With the arrival of the Halloween season, the grounds of Nassau County’s Old Bethpage Village Restoration have transformed from a bastion of historical preservation to a sinister landscape of darkness and horror.
It’s all part of the Villages annual Halloween extravaganza, the Haunted Tales attraction, which faces its final frightening night on Oct. 30.
Whereas last year’s event consisted of guided tours throughout a series of houses where visitors could watch creepy skits, this year guests are more or less on their own, free to wander and take in the many Halloween sights and sounds to their own content. Darken pathways are illuminated by oil torches and colored lights, providing a foreboding atmosphere well befitting the season.
That’s not to say that you’re completely on your own. The main draw of the evening is the infamous Ghost Tour, where guests are led about the grounds of the Village to visit several of its reputedly haunted homes. While stopping at each house, tour guides Jack and Joanne laid out some of the tales of the all-too-real supernatural events that employees and visitors claim have experienced over the years while walking within their walls.
The first stop on the tour was the Schenck House, a colonial-period structure originally built in Manhasset in 1730. Jack noted that it is but a handful of Dutch-style farm houses left in the United States these days, making it an important part of history.
However, architecture aside, the Schenck House also has a dark past. Over the years, Joanne noted that numerous otherworldly experiences have been reported by various people—both Village workers and guests—while inside.
“One of our security guards had heard the tales about the house, so he came in, walked to the back and heard a tremendous bang from upstairs,” she said. “He ran outside and hid behind his truck. Later, he got another employee to go upstairs with him and there was nothing out of place, but people continued to feel a presence when entering the house and often heard voices or heard strange noises.”
Joanne also relayed tales of EVP—or Electronic Voice Phenomenon—where she had used digital sound recorders to capture the supposed utterances of actual spirits inhabiting the homes within the Village. Playing some of these recordings for the tour guests was easily one of the most chilling aspects of the entire Ghost Tour.
Elsewhere in the Village, the Manetto Hill Church had been transformed into the epicenter of a period-era Cholera epidemic, compete with bodies piled under sheets while hurried medical workers rush about frantically, driven to the very edge of reason by the horrors they are forced to witness on a daily basis. So heavy was the turnover at the makeshift ward that a full-time coffin-maker was stationed outside, crafting a never-ending series of wooden caskets for the recently deceased.
“There was a massive Cholera epidemic back in the 1800’s, and right inside the church there is a hospital where there are tons of bodies lying,” said, Jonathan, who played the coffin-maker. “There’s a doctor in there who is trying to treat the patients, but to no avail…the Cholera epidemic is continuing to spread, and coffin-makers like myself were needed on-hand because the bodies had to be buried quickly because of the lack of embalming fluid and things like that.”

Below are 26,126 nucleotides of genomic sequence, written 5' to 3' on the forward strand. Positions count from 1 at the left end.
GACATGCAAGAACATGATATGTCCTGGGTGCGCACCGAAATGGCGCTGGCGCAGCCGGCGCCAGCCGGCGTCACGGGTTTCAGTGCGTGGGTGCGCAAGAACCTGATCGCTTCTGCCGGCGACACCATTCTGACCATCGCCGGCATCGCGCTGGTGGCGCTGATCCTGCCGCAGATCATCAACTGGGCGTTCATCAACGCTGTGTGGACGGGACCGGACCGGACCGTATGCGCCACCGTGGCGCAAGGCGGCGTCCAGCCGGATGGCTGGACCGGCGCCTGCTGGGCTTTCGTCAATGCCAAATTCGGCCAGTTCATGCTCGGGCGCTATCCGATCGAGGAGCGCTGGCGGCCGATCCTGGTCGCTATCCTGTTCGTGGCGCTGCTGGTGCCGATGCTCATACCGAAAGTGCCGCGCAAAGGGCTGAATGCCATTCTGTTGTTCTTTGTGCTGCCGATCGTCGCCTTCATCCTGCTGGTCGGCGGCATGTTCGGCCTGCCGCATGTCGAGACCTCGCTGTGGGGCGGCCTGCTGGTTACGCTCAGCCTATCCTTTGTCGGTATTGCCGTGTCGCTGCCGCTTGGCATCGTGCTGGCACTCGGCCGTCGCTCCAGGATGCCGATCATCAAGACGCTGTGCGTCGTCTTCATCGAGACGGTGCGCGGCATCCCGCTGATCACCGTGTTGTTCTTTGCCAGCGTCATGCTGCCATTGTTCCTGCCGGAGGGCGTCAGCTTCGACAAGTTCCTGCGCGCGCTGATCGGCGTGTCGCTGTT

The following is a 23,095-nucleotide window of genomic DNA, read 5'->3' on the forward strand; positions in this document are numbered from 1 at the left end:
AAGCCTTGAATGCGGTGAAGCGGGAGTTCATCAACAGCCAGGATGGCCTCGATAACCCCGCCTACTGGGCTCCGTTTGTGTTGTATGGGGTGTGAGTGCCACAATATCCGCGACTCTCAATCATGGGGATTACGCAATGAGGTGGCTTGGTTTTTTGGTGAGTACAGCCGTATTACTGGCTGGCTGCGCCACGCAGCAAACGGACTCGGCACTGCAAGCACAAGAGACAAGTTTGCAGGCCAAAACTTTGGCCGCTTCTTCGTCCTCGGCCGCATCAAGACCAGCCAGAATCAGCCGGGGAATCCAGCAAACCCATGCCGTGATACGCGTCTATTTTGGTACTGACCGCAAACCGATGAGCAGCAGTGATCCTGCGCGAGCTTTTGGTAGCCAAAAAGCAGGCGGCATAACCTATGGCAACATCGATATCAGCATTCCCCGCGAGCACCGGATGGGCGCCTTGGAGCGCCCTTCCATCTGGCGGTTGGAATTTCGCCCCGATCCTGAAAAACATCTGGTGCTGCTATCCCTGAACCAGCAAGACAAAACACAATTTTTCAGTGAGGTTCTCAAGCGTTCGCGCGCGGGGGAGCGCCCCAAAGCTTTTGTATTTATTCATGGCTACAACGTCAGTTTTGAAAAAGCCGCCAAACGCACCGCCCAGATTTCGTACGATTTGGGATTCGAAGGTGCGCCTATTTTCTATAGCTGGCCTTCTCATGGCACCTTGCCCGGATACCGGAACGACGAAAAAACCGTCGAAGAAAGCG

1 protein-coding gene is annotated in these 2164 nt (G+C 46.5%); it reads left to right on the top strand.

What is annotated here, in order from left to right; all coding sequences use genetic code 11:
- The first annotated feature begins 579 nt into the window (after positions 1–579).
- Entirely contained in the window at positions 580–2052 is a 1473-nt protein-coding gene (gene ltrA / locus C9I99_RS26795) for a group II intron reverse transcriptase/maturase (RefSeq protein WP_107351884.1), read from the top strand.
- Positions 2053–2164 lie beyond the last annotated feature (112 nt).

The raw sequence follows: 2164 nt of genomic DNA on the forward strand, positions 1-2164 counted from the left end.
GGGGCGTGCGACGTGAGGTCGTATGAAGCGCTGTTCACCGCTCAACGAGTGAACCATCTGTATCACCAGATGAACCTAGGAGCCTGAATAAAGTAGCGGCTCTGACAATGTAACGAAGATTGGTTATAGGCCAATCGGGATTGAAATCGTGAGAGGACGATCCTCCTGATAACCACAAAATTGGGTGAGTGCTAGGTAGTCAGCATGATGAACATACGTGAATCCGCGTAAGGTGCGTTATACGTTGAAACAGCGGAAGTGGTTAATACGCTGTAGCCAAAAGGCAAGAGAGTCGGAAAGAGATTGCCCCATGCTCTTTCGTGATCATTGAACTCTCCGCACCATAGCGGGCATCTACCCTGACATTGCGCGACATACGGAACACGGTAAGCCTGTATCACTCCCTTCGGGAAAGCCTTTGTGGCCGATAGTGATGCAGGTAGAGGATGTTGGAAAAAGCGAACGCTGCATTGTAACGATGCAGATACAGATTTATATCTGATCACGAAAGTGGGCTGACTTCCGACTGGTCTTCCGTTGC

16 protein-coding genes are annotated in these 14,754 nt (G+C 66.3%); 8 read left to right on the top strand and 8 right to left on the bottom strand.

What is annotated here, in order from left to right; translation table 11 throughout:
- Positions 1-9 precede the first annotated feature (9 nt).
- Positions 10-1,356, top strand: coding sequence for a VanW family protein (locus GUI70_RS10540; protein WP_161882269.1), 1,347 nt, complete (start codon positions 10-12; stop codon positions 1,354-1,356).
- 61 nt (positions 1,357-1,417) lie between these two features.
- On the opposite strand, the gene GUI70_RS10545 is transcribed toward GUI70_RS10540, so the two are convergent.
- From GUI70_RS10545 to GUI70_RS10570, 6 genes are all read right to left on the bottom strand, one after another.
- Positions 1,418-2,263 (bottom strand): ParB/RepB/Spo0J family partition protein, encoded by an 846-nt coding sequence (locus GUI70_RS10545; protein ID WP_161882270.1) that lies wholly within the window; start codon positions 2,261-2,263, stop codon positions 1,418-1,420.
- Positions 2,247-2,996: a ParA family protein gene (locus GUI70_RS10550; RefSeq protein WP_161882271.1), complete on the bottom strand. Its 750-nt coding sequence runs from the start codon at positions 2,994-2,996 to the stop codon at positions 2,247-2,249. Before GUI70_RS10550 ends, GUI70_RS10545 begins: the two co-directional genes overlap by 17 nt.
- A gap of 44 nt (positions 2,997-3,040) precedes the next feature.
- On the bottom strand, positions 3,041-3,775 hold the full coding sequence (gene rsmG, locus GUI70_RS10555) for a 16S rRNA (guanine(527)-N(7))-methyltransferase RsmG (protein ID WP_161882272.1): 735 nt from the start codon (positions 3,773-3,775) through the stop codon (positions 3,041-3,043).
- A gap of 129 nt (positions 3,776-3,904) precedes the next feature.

Of course, not everything within the Village is historically-accurate. As a distinct departure from years past, the Lawrence Home has been transformed into a bona-fide haunted house and maze, complete with pirates, zombies, evil clowns and chainsaw-wielding maniacs around every corner. It’s certainly a nice contrast to some of the less-intense attractions that the Village is offering this year and a great way to get your blood pumping in the cool autumn night air, especially for those who craze a good scare or two during the Halloween season.
Other attractions of Haunted Tales include spooky skits held within random houses (including an encounter with the infamous Lizzy Borden), a corn maze, music and the amazing fire juggling antics of the talented Keith Leaf. And when you needed to take a break and warm up, there was Village bonfire where attendees could create their very own s’mores treats, complete with an ample supply of pointy sticks upon which to roast their marshmallows.
Janice Renyolds and her family made the trek all the way from Jericho for Haunted Tales and said that it was a great attraction and a real bargain to boot.
“Most Halloween things are way over-priced and are over before you know it, but this was very reasonably priced and it’s a whole evening with so much to do,” she said. “We’re really having a wonderful time, and we hope the Restoration does this again next year.”
Richard Hewlett was attending the event with his wife and daughter. The Hicksville family said that they enjoyed the Ghost Tour the most of all and found that the grounds of the Village made for the perfect setting for a Halloween spooktacular.
“It’s such a nice place to come to during the day, but at night it’s pitch-black here and the torches everywhere are so eerie,” he said. “I’m a big haunted house guy, and while this place is tame compared to some of the places I’ve been to, it’s perfect for families and kids. They have amazing atmosphere here and so much to do.”